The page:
Updated: 05/29/2014 20:22 | By Agence France-Presse

Pakistani court acquits extremist leader of hate speech

An anti-terror court in Pakistan Thursday acquitted the leader of a banned sectarian militant group of inciting violence in three speeches.


Pakistani court acquits extremist leader of hate speech

Malik Ishaq waves to supporters on July 14, 2011 in Lahore as he is released on bail after nearly 14 years in prison for sectarian murders - by Arif Ali

Malik Ishaq, who was named a "Specially Designated Global Terrorist" by the US State Department earlier this year, heads the Lashkar-e-Jhangvi militant group that is dedicated to killing Shiites and has carried out a number of spectacular attacks inside Pakistan in recent years.

Despite being officially banned since 2001, the group operates relatively openly, particularly in the biggest province of Punjab.

"My client Malik Ishaq was acquitted in three different cases by Rana Masood, judge of anti terrorism court 2 Rawalpindi," Ishaq's lawyer Rao Abdur Raheem told AFP. 

He said the cases had been brought by the state in different parts of the country. 

"My client was arrested for inciting violence and making hate speeches in Jehlum, Chakwal and Attock. The judge released him because of lack of evidence," he said, referring to towns in Punjab.

Raheem said that his client was in prison during the time the cases were registered against him in different police stations.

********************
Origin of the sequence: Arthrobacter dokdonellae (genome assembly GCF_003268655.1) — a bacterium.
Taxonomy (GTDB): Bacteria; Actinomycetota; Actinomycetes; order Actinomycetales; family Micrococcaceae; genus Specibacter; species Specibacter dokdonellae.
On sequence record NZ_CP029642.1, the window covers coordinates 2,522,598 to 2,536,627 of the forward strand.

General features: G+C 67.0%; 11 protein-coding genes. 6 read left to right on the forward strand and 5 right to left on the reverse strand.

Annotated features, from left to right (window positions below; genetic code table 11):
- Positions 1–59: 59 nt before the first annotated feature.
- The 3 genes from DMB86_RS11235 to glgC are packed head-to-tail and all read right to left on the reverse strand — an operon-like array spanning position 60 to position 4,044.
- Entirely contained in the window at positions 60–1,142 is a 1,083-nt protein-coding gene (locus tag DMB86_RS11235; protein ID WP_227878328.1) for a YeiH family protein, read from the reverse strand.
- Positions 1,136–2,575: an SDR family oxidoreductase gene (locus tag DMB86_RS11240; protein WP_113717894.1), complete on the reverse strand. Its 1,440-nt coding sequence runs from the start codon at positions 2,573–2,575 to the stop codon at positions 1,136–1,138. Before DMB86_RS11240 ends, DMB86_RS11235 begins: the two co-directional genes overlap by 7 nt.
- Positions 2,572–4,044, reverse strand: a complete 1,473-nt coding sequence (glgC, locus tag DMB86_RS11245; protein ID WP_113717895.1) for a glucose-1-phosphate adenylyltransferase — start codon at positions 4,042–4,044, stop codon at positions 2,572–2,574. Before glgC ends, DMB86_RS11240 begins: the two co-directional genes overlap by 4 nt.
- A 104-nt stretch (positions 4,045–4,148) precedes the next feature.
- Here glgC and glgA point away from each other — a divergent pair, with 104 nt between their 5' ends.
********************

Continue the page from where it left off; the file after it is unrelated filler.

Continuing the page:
Ishaq was arrested in February 2013 after a deadly attack on the Shiite Hazara minority in the southwestern city of Quetta that killed around 90 people. Lashkar-e-Jhangvi had claimed responsibility for the attack.

He was placed under house arrest and later shifted to Bahawalpur prison, where he has been serving time under under a Maintenance of Public Order ordinance.

But he was also intermittently freed in order to act as mediator between the government and Punjab-based militants.

Ishaq has been accused of masterminding the 2009 attack on the Sri Lankan cricket team in Lahore, which wounded seven players and an assistant coach and killed eight Pakistanis.

Lashkar-e-Jhangvi emerged as a spin-off from the Sipah-e-Sahaba, a fellow anti-Shiite group in the late 1990s and is believed to have close ties to the Pakistani Taliban as well as Al-Qaeda.

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